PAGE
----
One day Apollos, an eloquent speaker and well versed in the Old Testament, was teaching in the synagogue. But Priscilla and Aquila detected that something was lacking with Apollos’s preaching. We read, “When Priscilla and Aquila heard him, they took him and expounded to him the way of God more accurately” (Acts 18:26). Priscilla’s name is mentioned first, and this causes R. C. H. Lenski to write in Great Personalities of the New Testament: “She was by nature more gifted and able than her husband, also spiritually fully developed, due to her having had Paul in her home for 18 months in Corinth.”

This couple lived in Ephesus for nearly three years. Paul, in his third missionary journey, lived with them as he had done in Corinth. In 1 Corinthians 16:19 we read “Aquila and Priscilla [some texts add, ‘with whom I lodge’], together with the church in their house, send you hearty greetings in the Lord.” Some believe that besides being tentmakers, Priscilla and Aquila assisted Paul as teachers in the school of Tyrannus (Acts 19:9-10).

There is a rather oblique reference to Aquila and Priscilla in Romans 16:4. Paul writes that they (Priscilla and Aquila) “risked their necks for my life.” In fact, he continues, “to whom not only I but also all the churches of the Gentiles give thanks.” Some believe that this “risking of neck” took place during the riot of the silversmiths in Ephesus (Acts 19).

When Paul writes the Roman letter, Aquila and Priscilla are in the capital city. However, when Paul arrives in Rome, as recorded in Acts 28, there is no mention of Priscilla and Aquila greeting him, nor is there any mention of these two strong Pauline supporters in Paul’s prison epistles during the two years he was under arrest in Rome.

The final reference to Aquila and Priscilla is in 2 Timothy 4:19: “Greet Priscilla and Aquila.” It is generally accepted that Timothy was the pastor of the church in Ephesus. Aquila and Priscilla had now returned to Ephesus, perhaps because of their tentmaking trade, but more likely to share with the Christian community their zeal for the faith.

Like Peter and his wife, I would say that Aquila and Priscilla had an extraordinary marriage.

Commitment To A Kingdom Lifestyle

Now, based on the study of these two New Testament couples, let me make a few observations that I feel are timeless for ordinary couples who desire to have extraordinary marriages.

First, the marriages of these two New Testament couples were extraordinary because their marriages were not focused on themselves and their well-being, but on a mission far greater than themselves. It was a cause that consumed their lives and their marriages with holy purpose. Today many married couples are caught up in short-sighted goals of materialism, building up their own small, temporal kingdoms of narcissistic self-preservation. There seems to be little passion for God’s kingdom, so many ordinary couples’ unions exist as ordinary marriages.

Second, the marriages of these two New Testament couples were extraordinary because they were privileged to be pioneers in a new, revolutionary movement, being obedient to the Great Commandment, to “make disciples of all nations.” They were blazing new trails.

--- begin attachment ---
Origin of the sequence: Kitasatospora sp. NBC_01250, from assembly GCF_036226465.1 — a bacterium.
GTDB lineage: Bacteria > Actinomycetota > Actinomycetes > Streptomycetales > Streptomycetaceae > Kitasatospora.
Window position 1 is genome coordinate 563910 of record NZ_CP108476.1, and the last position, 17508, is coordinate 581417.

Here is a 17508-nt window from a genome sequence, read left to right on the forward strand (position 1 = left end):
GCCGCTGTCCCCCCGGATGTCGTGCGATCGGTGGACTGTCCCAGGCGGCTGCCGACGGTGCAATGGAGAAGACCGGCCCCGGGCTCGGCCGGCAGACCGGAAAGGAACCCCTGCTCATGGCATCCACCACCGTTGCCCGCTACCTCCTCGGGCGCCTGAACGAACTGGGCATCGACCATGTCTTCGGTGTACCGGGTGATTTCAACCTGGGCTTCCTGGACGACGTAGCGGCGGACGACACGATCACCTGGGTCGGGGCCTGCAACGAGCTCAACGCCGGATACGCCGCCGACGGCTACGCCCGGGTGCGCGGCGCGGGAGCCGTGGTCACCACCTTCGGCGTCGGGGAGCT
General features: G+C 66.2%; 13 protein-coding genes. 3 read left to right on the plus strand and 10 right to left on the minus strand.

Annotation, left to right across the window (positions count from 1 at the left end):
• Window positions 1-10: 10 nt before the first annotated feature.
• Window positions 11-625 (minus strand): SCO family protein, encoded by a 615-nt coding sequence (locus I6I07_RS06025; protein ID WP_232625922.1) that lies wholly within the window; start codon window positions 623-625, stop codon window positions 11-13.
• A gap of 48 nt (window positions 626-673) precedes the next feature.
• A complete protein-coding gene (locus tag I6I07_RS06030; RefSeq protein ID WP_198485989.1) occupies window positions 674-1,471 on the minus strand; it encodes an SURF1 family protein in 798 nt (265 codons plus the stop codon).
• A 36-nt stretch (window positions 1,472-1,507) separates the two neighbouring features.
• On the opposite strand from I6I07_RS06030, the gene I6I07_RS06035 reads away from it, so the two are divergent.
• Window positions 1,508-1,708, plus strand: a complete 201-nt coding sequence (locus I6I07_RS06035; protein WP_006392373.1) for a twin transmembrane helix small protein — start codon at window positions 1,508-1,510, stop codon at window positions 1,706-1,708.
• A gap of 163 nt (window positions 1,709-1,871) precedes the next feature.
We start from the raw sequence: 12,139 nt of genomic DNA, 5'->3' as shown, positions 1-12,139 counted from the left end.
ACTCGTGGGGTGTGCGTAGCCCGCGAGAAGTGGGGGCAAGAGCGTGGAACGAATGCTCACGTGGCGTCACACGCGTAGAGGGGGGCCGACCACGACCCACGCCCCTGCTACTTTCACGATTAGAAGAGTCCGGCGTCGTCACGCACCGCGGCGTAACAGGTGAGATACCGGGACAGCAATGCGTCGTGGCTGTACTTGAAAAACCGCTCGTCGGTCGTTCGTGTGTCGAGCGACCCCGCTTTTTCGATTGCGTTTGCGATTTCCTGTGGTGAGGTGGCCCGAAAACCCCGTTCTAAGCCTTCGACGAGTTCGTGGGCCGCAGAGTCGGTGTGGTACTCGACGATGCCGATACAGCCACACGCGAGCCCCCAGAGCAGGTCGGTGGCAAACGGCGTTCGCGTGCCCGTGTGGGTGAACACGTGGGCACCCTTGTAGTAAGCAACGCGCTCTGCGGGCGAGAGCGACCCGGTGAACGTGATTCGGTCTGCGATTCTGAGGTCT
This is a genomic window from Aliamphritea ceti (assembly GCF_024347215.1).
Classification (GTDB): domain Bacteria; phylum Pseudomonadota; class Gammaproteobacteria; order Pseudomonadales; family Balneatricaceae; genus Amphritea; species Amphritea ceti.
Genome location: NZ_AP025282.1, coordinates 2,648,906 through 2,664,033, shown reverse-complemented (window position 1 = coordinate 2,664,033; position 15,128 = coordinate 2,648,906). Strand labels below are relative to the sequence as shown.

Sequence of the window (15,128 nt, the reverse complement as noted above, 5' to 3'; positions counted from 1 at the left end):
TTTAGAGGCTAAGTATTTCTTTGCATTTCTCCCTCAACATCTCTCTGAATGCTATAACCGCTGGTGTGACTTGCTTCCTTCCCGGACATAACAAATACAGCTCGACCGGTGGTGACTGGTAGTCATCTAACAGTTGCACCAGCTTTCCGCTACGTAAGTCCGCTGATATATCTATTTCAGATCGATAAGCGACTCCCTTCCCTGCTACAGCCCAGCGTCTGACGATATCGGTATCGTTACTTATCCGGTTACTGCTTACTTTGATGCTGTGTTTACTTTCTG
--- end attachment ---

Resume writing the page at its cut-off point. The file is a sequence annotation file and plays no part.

All through history, when we read about extraordinary godly couples, many of them were pioneers in pressing the claims of God’s kingdom against the forces of principalities and powers. And the kingdom of darkness still needs to be invaded in the powerful name of Jesus. Extraordinary marriages and extraordinary families live with the challenge of Jesus, to go with him “outside the camp, bearing his disgrace. For here we do not have an enduring city, but we are looking for the city that is to come” (Heb. 13:13-14, niv).

Third, to follow up this theme, I add that the marriages of these two New Testament couples were extraordinary because their love for Jesus and the Good News, the gospel, made them deny all things—days of separation, hardships, even willingness to pay the price of giving up their lives for the sake of the proclamation of the gospel.

Extraordinary Christian marriages become committed to a kingdom lifestyle. Which leads me to say: The marriages of these two New Testament couples were extraordinary because they lived out the gospel of love, of sharing, and of suffering.

I close with a summation from James Hasting, a great Bible scholar of a century ago. He writes with particular reference to Aquila and Priscilla:

Paul’s letters always seem to run into doxology when he is writing of men and women who have suffered on behalf of Christ. He never wrote to them in sympathy; it was always with congratulations. He did not look upon them as the bearers of burdens, but rather as the privileged children of the highest. He writes: “Unto you it is given in the behalf of Christ, not only to believe on him, but also to suffer for his sake.”

Then Hasting continues:

And so Priscilla and Aquila [and I might add, Peter and his wife] were chivalrous disciples in the service. And what were the fruits of it? What the fruits always are. The disciple who bears much discovers much. If we risk personal loss, if we risk contumely, if we risk disaster and defeat, we shall find the Lord of glory on the road. And along these roads, at any rate, something ventured is something won.

I think there is something special about these two New Testament couples; I believe they had extraordinary marriages. Further, I believe these couples have given us an example of what it means for a Christian married couple to take up the cross and follow Jesus.